Poor smokers in New York state spend 25% of income on cigarettes, study finds
Poor Smokers in New York State Spend 25% of Income on Cigarettes, Study Finds
September 19, 2012
ALBANY — Low-income smokers in New York spend 25 percent of their income on cigarettes, according to a new study, which led advocates for smokers’ rights to say it proved high taxes were regressive and ineffective.
The American Cancer Society said that the study, using state data, showed a need to help more poor New Yorkers quit smoking or never start. The study was conducted by the Public Health and Policy Research program of RTI, a nonprofit institute.
In New York, which has the nation’s highest cigarette taxes, a pack of cigarettes can cost $12, though many smokers have turned to buying cheaper cigarettes online or to using roll-your-own devices.
Wealthier smokers — those earning $60,000 or more — spend 2 percent on cigarettes, according to the study.
“The poor pay $600 million in cigarette taxes and get little help in quitting,” Russ Sciandra of the American Cancer Society said.
Mr. Sciandra said state statistics showed that smokers earning less than $30,000 a year paid 39 percent of state and city taxes on cigarettes. He added that more of the cigarette tax revenue should be used to finance smoking-cessation programs.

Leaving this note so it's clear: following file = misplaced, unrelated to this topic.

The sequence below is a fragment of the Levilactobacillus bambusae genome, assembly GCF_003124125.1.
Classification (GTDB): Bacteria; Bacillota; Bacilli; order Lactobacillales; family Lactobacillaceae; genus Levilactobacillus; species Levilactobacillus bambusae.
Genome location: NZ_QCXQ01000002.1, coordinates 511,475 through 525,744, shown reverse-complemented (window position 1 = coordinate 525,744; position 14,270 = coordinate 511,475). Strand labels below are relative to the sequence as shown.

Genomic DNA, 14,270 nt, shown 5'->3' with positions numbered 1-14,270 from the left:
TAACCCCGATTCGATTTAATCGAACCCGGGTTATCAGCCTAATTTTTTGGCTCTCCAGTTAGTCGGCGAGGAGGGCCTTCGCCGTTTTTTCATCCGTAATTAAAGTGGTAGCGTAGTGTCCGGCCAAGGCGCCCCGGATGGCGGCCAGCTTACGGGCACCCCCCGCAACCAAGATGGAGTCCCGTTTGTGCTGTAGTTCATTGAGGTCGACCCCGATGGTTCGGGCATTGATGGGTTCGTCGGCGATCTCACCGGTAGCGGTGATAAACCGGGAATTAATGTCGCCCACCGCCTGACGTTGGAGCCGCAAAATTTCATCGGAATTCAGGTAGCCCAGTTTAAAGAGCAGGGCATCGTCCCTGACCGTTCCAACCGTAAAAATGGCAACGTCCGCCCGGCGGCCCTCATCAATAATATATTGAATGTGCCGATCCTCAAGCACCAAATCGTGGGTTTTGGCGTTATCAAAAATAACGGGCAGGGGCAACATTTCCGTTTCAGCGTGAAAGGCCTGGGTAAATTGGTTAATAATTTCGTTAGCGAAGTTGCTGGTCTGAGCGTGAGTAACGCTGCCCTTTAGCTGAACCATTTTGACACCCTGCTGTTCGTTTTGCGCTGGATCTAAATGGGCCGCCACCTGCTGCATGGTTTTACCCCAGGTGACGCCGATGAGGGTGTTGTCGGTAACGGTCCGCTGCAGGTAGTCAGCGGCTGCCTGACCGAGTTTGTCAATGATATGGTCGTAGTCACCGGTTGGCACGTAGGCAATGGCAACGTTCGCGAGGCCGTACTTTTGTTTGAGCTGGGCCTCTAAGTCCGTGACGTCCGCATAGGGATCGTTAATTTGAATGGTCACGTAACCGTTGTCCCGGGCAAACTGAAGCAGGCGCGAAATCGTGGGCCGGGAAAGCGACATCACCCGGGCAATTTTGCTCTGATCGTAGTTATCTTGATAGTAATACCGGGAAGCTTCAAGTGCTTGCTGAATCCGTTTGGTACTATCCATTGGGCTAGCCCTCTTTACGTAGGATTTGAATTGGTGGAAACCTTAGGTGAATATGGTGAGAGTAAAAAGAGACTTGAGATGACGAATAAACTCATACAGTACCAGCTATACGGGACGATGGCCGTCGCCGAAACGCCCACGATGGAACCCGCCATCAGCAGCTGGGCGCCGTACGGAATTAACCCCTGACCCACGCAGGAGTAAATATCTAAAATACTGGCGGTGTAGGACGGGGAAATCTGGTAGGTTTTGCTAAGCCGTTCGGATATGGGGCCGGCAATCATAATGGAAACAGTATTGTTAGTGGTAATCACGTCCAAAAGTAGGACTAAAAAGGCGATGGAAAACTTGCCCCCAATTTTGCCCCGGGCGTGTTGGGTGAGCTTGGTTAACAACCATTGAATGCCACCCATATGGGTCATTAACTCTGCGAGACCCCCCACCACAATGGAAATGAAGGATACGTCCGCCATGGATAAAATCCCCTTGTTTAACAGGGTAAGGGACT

Mr. Sciandra said other studies showed that lower-income smokers had less success at quitting. He said low-income smokers trying to quit were hampered by being around many smokers and having less cash to buy smoking-cessation aids.
Audrey Silk of Citizens Lobbying Against Smoker Harassment, an advocacy group, said the study showed that cigarette taxes were punitive and “undeniably regressive.”
“It busts their theory that high taxes equal submission to their coercive measure,” Ms. Silk said. She criticized those in government who opposed smoking and increased related taxes.
Peter Constantakes of the State Health Department argued that tax increases and other programs were helping more people to quit. “New York is promoting a number of antismoking initiatives, including targeted media campaigns, that are designed to reduce the smoking rate among lower-income groups and prevent young people from becoming smokers,” he said.
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